The researchers explained the cause of side effects with cortisone preparations
Although cortisone is successfully used in numerous diseases, it often causes undesirable side effects, including metabolism. Why so, he was now a global research team.
Drugs with a wide range of applications
Cortisone is prescribed by doctors for many different conditions. It is often used for inflammation and allergic reactions. Among other things, it is administered for skin diseases, rheumatism, asthma bonchiale, intestinal disorders or multiple sclerosis. Although barely another drug has such a variety of applications, many patients have reservations or fear of side effects of cortisone. The researchers could now explain the cause of certain side effects with cortisone preparations.
Side effects in metabolism
In patients who are long-term with anti-inflammatory steroids, adverse effects in metabolism may occur.
Researchers at the Centers of the Helmholtz Center in Munich and the University Ludwig-Maximilians-University of Munich (LMU), members of the German Diabetes Research Center (DZD), were now able to explain the mechanism with international colleagues leading to this so-called steroidal diabetes.
The results are published in the journal Nature Communications.
"Glucocorticoids like cortisone have been used for many decades to treat inflammatory diseases such as asthma or rheumatism and are the oldest prescribed anti-inflammatory drug," explains prof. Dr Honey. Henriette Ullhout in a message.
"But they are also used for autoimmune diseases, for organ transplants or for cancer," said the group leader at the Institute of Diabetes and Obesity at the Helmholtz Center in Munich (IDO) and the LMU Center of Genes.
"According to the estimates, between one and three percent of the people in the Western world are treated with what will currently suit more than one million people in Germany."
However, their diversity is limited by a variety of side effects that may occur during therapy. These include adverse effects on metabolism.
Because glucocorticoids are bound to their receptor in the body cells, it begins to include and exclude numerous genes.
"This includes different metabolic genes, which as a consequence can lead to a so-called steroidal diabetes," explains Henriette Ullhout.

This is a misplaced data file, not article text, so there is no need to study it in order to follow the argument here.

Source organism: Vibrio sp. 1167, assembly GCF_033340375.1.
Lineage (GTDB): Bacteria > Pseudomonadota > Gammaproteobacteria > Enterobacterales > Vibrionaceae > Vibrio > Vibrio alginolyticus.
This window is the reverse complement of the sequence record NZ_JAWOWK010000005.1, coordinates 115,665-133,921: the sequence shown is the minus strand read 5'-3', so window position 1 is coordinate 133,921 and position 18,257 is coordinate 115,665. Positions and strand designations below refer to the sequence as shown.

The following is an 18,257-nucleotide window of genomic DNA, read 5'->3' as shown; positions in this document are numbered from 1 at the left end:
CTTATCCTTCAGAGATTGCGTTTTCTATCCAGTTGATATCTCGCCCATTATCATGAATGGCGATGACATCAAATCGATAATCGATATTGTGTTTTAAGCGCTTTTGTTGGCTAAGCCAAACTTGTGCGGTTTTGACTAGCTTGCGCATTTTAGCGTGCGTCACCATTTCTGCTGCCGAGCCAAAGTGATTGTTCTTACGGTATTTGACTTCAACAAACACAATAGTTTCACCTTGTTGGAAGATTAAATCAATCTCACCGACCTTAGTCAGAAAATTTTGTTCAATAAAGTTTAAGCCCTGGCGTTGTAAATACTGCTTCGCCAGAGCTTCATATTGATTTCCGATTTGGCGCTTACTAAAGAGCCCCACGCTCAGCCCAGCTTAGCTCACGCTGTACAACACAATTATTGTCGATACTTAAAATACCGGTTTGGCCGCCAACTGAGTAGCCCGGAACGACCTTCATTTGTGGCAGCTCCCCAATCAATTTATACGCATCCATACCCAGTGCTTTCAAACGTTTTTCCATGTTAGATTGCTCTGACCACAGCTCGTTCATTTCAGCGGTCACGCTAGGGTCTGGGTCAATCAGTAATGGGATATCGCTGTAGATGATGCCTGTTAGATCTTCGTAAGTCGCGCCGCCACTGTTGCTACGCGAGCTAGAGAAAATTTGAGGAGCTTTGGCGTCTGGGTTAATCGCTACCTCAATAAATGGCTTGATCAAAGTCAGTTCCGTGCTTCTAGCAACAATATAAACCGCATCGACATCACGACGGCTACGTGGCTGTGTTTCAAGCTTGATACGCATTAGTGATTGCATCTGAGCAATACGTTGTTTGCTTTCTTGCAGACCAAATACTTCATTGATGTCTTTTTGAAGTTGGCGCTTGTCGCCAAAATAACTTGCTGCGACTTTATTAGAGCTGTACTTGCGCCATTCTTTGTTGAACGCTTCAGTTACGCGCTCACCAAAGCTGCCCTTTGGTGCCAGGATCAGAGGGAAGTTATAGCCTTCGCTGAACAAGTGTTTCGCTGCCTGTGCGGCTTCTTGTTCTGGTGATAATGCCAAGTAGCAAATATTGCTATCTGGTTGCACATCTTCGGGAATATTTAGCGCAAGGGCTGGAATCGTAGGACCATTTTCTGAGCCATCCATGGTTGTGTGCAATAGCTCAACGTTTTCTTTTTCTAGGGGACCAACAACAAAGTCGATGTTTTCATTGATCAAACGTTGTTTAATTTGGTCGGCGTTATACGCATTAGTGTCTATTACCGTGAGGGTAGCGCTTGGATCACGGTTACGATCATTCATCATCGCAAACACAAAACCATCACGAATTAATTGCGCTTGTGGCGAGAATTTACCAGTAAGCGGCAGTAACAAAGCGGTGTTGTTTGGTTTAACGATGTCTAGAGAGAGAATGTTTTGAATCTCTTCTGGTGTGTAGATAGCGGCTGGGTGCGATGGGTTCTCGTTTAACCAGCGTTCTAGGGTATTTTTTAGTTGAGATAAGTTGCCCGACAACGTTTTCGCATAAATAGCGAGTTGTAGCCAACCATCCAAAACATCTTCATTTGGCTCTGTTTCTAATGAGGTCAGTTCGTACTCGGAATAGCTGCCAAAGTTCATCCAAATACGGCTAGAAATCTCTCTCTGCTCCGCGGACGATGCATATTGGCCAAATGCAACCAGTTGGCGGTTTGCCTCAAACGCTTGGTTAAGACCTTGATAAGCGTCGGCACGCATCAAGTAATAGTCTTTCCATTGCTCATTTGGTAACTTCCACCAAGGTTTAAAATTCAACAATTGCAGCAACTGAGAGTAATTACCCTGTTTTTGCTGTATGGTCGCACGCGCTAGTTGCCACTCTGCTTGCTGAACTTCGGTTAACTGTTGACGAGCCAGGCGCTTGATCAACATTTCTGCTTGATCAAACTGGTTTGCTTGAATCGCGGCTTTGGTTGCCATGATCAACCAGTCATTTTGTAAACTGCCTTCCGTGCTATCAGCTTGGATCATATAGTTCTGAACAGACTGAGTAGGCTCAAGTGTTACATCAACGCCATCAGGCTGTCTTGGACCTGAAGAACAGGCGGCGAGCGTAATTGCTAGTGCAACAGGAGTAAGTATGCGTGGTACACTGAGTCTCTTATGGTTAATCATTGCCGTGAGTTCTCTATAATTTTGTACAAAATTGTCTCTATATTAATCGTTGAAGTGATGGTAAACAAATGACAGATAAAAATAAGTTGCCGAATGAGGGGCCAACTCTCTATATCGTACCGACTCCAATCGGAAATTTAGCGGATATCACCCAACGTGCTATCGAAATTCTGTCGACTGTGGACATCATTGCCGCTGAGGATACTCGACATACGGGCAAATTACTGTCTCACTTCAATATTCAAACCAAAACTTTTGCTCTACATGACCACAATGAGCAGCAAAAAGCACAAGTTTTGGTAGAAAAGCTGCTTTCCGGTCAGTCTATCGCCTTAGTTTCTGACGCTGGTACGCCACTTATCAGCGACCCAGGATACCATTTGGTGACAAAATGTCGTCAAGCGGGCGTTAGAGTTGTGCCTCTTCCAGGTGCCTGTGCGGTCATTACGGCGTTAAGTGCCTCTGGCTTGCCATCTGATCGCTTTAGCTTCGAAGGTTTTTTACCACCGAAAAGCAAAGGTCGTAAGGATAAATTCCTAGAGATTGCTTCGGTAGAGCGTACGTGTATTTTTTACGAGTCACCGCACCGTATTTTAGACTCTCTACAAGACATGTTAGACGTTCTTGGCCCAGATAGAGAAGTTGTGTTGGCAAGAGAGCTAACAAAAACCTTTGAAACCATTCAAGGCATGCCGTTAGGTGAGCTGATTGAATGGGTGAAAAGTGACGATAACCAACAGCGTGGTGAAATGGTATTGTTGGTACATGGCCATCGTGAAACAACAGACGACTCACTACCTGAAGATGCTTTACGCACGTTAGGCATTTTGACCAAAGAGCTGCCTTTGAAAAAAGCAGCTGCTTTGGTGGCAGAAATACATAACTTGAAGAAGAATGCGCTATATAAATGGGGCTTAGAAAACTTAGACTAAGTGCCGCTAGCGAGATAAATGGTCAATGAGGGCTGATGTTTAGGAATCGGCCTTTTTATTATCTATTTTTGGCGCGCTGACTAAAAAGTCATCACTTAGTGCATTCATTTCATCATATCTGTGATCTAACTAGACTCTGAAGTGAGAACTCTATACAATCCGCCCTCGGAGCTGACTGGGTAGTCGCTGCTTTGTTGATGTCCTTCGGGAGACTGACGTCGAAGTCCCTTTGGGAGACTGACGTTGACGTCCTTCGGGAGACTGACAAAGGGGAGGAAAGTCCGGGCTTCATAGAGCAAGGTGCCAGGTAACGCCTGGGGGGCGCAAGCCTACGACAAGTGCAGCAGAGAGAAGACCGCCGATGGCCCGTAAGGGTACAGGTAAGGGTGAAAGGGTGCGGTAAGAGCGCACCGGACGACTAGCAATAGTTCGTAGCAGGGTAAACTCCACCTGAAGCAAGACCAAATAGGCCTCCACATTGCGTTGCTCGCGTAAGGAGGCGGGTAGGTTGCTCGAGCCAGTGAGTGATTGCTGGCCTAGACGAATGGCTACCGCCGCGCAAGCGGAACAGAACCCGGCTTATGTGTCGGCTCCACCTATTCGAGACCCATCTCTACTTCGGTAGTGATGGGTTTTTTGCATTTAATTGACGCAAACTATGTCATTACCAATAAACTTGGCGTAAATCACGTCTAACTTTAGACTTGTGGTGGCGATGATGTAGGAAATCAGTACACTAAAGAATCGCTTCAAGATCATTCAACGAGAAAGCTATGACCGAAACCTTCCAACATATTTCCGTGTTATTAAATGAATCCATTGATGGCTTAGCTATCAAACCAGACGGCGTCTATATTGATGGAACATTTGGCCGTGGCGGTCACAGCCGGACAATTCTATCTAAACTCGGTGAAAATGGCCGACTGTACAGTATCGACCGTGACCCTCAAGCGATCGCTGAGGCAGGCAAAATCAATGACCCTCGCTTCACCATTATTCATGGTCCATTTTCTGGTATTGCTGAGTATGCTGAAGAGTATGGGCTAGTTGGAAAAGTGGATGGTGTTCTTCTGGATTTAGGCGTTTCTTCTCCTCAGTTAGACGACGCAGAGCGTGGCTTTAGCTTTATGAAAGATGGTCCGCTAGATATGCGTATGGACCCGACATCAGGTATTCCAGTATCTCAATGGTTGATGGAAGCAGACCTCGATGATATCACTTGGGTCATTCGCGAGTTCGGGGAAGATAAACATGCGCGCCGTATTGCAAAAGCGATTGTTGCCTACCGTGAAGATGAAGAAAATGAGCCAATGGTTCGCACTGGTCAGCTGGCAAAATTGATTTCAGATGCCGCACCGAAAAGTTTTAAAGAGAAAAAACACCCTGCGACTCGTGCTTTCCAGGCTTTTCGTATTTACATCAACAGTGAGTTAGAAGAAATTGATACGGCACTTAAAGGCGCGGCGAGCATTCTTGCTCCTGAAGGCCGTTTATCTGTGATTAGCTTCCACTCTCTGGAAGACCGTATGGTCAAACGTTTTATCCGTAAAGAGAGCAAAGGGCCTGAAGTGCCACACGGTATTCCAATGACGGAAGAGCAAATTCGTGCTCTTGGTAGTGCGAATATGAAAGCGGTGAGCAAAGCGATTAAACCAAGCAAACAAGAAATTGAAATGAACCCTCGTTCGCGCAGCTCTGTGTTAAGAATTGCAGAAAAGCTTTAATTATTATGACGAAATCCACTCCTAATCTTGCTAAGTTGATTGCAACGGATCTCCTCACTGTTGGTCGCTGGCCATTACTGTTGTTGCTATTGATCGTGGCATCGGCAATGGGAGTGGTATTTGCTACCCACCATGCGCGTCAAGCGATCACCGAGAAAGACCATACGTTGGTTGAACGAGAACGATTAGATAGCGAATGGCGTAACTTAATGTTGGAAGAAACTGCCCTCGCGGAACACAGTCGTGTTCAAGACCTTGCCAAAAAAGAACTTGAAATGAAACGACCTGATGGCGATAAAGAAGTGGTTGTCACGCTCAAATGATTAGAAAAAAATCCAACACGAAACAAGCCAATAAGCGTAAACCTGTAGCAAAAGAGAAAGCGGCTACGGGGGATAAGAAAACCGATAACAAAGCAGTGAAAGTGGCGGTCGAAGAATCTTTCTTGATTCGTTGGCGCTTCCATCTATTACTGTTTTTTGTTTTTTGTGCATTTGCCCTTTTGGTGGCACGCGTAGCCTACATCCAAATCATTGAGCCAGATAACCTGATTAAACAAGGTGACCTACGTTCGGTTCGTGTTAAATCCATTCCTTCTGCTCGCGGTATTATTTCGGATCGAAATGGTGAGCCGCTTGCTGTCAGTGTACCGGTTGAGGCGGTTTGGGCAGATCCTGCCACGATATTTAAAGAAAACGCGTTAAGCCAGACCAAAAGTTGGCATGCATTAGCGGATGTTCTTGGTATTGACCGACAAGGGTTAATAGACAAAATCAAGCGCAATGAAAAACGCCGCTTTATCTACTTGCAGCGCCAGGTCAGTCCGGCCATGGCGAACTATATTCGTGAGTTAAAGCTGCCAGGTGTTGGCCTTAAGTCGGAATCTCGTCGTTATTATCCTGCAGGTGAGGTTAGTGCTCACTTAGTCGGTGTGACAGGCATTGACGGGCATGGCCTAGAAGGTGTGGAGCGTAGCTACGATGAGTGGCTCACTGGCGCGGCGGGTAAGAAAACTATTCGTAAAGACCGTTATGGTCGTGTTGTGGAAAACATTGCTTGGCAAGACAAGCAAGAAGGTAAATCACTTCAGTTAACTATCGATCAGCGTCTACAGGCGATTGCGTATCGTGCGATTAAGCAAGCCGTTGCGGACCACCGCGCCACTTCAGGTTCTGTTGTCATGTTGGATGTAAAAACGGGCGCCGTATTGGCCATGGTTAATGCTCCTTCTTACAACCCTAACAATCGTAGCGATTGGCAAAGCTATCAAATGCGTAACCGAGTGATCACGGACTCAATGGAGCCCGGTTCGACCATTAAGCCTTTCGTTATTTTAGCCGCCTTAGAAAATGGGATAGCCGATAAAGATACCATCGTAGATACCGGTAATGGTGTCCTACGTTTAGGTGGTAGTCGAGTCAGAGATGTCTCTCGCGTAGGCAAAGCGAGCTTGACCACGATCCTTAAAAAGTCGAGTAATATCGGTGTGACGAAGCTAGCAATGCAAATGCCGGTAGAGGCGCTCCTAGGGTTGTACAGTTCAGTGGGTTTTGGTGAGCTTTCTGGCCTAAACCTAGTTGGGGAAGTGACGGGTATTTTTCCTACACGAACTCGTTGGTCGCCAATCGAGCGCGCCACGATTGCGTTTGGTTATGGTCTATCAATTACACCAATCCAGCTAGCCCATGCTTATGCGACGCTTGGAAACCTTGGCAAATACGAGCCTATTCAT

New options for therapeutic intervention
In the current study, her team, together with colleagues from the Max Delbruec Center for Molecular Medicine in Berlin, the Salk Institute in San Diego and the University of Freiburg, examined the exact mechanisms that follow the steroid binding of the receptor.
"We were particularly affected by the transcription factor E47, which together with the glucocorticoid receptors provides changes in gene activity, especially in the liver cells," said Charlotte Hemmer, a doctoral student at IDO and the first author of the current work.
"We managed to look at this link through genome analysis and genetic experiments."
To confirm their findings, scientists also examined the relationships in a preclinical model.
"In fact, the absence of E47 in this case protects against the negative effects of glucocorticoids, while steroid administration in unchanged E47 was associated with metabolic changes such as hypoglycaemia, elevated blood lipids or fatty liver," explains Charlotte Hemmer.
Because the components of the newly discovered mechanism exist in humans, Ulenhaut and her team, together with clinical collaboration partners, want to find out in the future whether the results will be confirmed there.
"In this case, new options for therapeutic intervention may be offered to prevent the side effects of steroid therapy with safer immunosuppressive drugs," said Henriette Ullhout. (AD)